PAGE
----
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Undercover in Nablus

A skilled operator who can infiltrate his adversaries' neighborhoods may be the most valuable counter terrorism weapon

By Aaron Cohen

One morning in Tel Aviv, as I was trying to sleep off a Gold Star hangover, my pager sounded. I was being called in for a Level Four meeting, meaning all the Duvdevan teams (Israeli undercover military special operations teams) needed to be back at the base immediately. It would turn out to be the final major mission of my Duvdevan career.

Four hours later, the operations room was crowded, swirling with cigarette smoke. Zoar was sitting at the head of the table, next to Ilan, staring at the details of the terrorist warrant and breaking down the Ops plan.

"Tonight we've got a shot to take down Abu Jihad," he said. I glanced around the room — we all recognized the nom-deguerre, meaning "father of the Holy War," of the Hamas mastermind behind the Dizengoff Mall bombing. "Shabak's been working this on the inside for months. We've seen several chances come and go. This guy moves around from safe house to safe house constantly. We understand Abu Jihad's going to be at a wedding in Mishraim, just outside of Nablus. We're going to insert a small team undercover in the wedding party. We'll take him down right after the ceremony, at the reception hall."

I would be working Mista'aravim (undercover as an Arab), but I wouldn't be going inside the wedding reception. I was going to pose as a Palestinian sweet-corn vendor, acting as one of the eyes-on-target. The mission was so high priority that command had requested multiple and simultaneous eyes-on-target confirmation.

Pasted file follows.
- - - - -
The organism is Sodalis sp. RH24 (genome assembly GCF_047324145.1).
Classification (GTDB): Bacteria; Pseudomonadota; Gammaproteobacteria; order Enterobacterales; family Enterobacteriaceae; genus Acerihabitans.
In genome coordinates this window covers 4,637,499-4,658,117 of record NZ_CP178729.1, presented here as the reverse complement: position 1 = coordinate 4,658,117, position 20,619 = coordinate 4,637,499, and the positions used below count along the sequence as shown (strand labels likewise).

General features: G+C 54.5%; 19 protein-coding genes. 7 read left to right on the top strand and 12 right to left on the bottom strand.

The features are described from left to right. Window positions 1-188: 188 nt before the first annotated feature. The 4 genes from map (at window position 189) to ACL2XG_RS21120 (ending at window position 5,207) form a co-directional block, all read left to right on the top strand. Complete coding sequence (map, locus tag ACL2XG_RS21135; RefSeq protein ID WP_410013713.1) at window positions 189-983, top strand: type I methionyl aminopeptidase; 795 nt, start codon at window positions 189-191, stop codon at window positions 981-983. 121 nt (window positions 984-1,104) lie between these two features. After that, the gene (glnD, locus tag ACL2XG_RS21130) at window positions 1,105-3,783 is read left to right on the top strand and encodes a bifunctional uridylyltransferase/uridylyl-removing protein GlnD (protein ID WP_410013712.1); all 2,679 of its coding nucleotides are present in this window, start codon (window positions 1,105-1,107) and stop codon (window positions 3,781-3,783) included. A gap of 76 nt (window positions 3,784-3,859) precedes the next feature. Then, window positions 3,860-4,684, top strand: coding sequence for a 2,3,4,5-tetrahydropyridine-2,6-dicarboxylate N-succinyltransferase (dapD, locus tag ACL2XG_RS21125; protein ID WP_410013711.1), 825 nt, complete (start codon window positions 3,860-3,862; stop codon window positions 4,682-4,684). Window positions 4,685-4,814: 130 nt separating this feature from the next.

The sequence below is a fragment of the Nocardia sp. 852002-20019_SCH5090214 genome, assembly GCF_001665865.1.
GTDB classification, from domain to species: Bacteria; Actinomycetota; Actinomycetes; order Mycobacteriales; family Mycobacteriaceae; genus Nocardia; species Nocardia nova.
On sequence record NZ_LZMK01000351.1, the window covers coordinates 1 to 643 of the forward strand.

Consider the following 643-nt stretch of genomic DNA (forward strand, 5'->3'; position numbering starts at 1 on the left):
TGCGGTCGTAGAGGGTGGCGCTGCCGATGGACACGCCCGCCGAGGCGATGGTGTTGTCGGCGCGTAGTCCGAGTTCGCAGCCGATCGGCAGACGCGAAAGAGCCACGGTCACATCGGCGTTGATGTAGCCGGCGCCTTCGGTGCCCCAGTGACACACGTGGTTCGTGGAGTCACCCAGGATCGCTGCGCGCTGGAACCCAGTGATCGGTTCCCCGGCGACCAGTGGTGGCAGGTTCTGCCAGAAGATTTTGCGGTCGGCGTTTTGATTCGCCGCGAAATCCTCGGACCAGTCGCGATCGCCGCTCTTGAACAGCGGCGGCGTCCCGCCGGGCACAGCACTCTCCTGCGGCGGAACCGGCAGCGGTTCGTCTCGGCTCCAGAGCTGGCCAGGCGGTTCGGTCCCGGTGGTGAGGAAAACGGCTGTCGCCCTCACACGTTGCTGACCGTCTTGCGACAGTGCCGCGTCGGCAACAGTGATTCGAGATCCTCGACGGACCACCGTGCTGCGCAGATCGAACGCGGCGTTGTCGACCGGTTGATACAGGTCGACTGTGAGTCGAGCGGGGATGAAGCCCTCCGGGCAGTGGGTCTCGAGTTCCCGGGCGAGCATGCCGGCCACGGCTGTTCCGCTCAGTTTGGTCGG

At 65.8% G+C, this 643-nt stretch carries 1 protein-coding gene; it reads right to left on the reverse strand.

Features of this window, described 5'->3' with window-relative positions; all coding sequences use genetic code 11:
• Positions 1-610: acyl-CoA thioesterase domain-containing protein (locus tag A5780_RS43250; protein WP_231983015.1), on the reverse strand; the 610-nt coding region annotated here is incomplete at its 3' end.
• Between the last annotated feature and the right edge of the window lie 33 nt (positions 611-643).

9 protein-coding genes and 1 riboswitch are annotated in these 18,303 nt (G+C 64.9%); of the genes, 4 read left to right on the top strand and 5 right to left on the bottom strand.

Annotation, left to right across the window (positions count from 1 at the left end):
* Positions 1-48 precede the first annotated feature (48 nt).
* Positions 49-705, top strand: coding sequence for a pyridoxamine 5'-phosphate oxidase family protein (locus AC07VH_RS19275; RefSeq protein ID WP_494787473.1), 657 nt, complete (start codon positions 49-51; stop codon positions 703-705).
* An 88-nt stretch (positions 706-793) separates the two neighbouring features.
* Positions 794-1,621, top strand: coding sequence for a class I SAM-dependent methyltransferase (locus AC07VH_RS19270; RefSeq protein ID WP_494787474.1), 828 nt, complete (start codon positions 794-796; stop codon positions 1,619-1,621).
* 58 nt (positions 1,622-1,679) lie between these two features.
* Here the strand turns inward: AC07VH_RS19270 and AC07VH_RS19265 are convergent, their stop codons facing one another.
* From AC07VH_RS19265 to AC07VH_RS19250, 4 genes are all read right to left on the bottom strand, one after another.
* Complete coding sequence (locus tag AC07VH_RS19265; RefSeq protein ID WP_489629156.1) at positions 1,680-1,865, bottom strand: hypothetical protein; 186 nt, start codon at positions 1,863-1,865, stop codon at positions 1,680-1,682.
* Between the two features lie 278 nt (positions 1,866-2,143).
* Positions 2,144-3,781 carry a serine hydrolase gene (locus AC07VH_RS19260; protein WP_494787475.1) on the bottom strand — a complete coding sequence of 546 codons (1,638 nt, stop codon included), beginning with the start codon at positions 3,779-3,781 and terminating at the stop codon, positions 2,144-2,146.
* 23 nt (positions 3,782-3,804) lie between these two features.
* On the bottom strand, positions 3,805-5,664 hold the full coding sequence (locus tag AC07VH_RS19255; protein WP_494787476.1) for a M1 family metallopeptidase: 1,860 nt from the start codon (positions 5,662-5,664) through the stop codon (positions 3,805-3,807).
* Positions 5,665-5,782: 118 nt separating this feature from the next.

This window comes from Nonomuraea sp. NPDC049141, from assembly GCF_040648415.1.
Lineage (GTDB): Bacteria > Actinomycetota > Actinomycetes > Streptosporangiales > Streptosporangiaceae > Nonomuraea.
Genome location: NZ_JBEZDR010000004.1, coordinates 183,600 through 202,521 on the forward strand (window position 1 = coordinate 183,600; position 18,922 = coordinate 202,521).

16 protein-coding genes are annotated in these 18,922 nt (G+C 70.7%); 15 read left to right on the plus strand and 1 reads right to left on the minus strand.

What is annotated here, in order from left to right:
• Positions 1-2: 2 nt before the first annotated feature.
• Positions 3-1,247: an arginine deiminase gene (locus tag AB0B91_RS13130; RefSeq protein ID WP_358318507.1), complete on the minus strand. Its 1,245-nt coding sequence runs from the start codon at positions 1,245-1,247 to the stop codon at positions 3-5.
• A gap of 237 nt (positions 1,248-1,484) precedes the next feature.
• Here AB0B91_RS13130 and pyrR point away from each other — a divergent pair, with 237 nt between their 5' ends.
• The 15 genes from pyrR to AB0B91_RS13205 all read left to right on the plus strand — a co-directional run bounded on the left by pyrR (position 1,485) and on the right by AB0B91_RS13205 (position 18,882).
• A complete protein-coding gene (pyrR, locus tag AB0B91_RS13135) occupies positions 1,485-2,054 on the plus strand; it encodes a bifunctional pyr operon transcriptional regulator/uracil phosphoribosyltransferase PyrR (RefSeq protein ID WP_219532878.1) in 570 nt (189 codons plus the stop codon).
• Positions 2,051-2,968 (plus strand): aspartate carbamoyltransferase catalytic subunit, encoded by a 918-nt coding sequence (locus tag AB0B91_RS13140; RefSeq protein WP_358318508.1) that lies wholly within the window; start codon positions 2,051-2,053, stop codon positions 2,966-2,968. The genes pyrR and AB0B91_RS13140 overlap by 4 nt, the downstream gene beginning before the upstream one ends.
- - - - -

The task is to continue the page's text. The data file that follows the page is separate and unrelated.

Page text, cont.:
It was a huge operation, probably the most complex and well planned of my time with Duvdevan. Close to forty warriors on the mission were divided into four teams. Twenty men were going in undercover, two inside the wedding reception hall, posing as friends of the groom, and the rest walking around outside to confirm the target's arrival. Rooftop snipers would surround the target location. We would have a dozen undercover cars with heavy weaponry on the perimeter, circling the streets of Nablus.

We spent hours in the operations room, going over the logistics. We had guys on the inside who had been to the target locations a few days earlier. They had taken photos of the area, mapping the streets. We even had the floor plan of the community hall where the party was going to be held. We knew which door Abu Jihad was most likely to enter. The most unpredictable element was the street outside. Streams of people would constantly be coming in and out, and cars would be double-parked, blocking our lines of vision and possible escape routes.

It was a tight-knit neighborhood, staunchly loyal to Hamas, virtually impossible to infiltrate for any long period of time. The informal and unstructured nature of the wedding reception — more of a communal celebration for the neighborhood than a formal gathering with place cards and an RSVP list—gave us our window of opportunity. This section of Nablus was such a hotbed of Hamas leadership and recruitment that it felt completely secure. Who would have the audacity to try to crash this wedding party?

By 7 p.m. I approached the wedding hall wearing a thin-striped dress shirt, dark-grey slacks, and a fake moustache attached with mustard glue, pushing my sweet-corn cart down the block. Our undercover guys would have about 60 seconds to walk inside, shake some hands, offer congratulations, and then snatch Abu Jihad.

My primary role as one of the eyes-on-target would be to confirm that Abu Jihad actually showed up at the reception. We had to make certain that it was him, not some look-alike double or cousin with a close resemblance. We had a series of surveillance photos taken with extremely high-powered, long-lens cameras and enlarged into razor-sharp close-ups. Back at the base, I had studied the photographs for hours, and I knew Abu Jihad's distinguishing features, right down to the mole above one eyebrow.